The Mysterious Island
In a few minutes the three hunters were before a crackling fire. The captain and
the reporter were there. Pencroft looked from one to the other, his capybara in
his hand, without saying a word.
"Well, yes, my brave fellow," cried the reporter.
"Fire, real fire, which will roast this splendid pig perfectly, and we will have a feast
"But who lighted it?" asked Pencroft.
Gideon Spilett was quite right in his reply. It was the sun which had furnished the
heat which so astonished Pencroft. The sailor could scarcely believe his eyes,
and he was so amazed that he did not think of questioning the engineer.
"Had you a burning-glass, sir?" asked Herbert of Harding.
"No, my boy," replied he, "but I made one."
And he showed the apparatus which served for a burning-glass. It was simply
two glasses which he had taken from his own and the reporter's watches. Having
filled them with water and rendered their edges adhesive by means of a little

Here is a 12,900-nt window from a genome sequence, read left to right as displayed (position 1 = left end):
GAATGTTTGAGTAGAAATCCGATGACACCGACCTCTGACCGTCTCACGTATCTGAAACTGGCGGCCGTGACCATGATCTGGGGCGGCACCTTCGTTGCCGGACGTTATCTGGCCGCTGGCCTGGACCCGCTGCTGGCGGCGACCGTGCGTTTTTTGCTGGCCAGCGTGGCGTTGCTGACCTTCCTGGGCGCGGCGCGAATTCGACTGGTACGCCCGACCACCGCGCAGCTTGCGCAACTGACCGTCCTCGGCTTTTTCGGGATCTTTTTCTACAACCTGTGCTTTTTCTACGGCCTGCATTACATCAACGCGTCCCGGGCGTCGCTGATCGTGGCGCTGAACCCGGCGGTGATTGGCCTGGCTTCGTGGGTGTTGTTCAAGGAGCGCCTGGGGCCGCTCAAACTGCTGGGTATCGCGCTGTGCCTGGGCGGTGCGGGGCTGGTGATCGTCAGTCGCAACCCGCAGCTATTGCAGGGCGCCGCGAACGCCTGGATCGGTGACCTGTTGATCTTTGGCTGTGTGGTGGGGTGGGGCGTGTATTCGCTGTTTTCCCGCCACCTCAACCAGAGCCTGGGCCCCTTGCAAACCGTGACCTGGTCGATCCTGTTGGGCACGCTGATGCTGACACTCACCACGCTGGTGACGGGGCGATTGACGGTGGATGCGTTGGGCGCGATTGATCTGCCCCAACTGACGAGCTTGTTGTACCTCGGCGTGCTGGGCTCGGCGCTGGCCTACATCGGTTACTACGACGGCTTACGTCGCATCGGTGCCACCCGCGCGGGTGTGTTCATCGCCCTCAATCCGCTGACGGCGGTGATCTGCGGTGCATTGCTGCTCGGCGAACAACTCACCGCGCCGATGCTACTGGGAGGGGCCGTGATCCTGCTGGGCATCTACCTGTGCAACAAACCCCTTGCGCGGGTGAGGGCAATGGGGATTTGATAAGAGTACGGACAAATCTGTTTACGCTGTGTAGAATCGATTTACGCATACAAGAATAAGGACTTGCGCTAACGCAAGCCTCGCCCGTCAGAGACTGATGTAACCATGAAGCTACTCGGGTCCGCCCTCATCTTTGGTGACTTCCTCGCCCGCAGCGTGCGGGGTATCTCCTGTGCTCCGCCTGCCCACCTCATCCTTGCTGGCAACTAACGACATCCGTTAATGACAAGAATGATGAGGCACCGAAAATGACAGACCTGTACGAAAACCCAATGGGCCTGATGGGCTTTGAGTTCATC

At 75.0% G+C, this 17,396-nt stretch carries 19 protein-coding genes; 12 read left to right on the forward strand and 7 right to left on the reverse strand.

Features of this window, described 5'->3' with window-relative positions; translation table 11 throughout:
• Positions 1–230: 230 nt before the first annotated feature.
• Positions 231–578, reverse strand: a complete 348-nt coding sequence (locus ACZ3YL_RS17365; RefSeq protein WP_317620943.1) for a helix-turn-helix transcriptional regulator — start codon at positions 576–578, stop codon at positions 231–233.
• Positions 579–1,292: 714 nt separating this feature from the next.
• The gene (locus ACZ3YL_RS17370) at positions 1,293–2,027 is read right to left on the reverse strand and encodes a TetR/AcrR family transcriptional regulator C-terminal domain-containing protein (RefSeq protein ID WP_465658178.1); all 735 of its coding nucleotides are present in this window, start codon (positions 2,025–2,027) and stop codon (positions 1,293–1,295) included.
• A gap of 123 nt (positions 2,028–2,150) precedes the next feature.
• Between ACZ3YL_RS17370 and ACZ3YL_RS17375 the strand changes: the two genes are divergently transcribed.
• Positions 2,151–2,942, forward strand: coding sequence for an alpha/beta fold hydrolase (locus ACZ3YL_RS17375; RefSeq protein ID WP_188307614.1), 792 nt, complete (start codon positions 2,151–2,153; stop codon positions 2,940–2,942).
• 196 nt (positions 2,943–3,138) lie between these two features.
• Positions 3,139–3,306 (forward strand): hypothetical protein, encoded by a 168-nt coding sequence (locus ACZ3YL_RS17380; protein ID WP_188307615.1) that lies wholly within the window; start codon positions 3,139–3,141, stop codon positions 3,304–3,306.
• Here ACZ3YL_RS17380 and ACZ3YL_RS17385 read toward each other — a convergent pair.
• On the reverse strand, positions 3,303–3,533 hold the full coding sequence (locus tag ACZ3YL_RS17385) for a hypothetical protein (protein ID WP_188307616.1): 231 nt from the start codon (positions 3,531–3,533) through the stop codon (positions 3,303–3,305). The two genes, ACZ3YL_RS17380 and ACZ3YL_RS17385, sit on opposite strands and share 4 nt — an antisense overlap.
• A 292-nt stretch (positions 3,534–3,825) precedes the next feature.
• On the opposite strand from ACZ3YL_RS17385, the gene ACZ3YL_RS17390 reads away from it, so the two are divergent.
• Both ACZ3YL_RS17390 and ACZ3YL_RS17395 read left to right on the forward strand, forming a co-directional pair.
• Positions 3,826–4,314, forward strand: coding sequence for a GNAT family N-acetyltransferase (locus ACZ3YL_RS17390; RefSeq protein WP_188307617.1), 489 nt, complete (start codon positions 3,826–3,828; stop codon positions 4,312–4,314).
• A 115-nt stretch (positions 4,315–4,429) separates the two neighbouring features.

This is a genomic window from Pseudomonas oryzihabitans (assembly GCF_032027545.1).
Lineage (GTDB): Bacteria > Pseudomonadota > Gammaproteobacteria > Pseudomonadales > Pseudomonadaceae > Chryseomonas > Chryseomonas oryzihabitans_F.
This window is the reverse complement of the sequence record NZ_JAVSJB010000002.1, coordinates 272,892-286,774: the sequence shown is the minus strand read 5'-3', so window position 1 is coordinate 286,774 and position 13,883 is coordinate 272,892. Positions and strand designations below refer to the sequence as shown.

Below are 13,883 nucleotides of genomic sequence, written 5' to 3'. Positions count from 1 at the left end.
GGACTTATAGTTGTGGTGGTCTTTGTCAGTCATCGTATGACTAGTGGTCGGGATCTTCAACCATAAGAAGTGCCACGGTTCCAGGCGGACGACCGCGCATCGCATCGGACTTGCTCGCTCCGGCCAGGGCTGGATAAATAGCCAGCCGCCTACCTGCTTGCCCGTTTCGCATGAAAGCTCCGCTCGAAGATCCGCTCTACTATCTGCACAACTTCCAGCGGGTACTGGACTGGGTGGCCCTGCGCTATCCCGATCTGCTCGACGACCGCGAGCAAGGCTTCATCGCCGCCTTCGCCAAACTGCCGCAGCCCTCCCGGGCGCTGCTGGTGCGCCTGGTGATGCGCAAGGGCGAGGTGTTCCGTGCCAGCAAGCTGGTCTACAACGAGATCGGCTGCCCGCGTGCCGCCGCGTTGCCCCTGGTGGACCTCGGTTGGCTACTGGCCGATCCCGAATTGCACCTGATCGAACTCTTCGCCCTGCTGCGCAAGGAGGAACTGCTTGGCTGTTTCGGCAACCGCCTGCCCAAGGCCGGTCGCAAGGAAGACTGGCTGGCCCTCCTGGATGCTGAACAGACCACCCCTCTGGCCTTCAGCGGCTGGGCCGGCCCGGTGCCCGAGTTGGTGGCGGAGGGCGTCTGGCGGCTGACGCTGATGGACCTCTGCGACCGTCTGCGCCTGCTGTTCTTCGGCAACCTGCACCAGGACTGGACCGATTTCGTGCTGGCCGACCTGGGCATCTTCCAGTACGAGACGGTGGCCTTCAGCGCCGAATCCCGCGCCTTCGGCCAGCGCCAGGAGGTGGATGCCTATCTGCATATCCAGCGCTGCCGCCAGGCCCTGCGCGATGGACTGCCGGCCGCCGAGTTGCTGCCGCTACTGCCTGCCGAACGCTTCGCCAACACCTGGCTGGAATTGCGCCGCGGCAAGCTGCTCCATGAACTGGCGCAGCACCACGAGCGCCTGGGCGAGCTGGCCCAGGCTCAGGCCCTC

clay, he thus fabricated a regular burning-glass, which, concentrating the solar
rays on some very dry moss, soon caused it to blaze.
The sailor considered the apparatus; then he gazed at the engineer without
saying a word, only a look plainly expressed his opinion that if Cyrus Harding
was not a magician, he was certainly no ordinary man. At last speech returned to
him, and he cried,--
"Note that, Mr. Spilett, note that down on your paper!"
"It is noted," replied the reporter.
Then, Neb helping him, the seaman arranged the spit, and the capybara,
properly cleaned, was soon roasting like a suckling-pig before a clear, crackling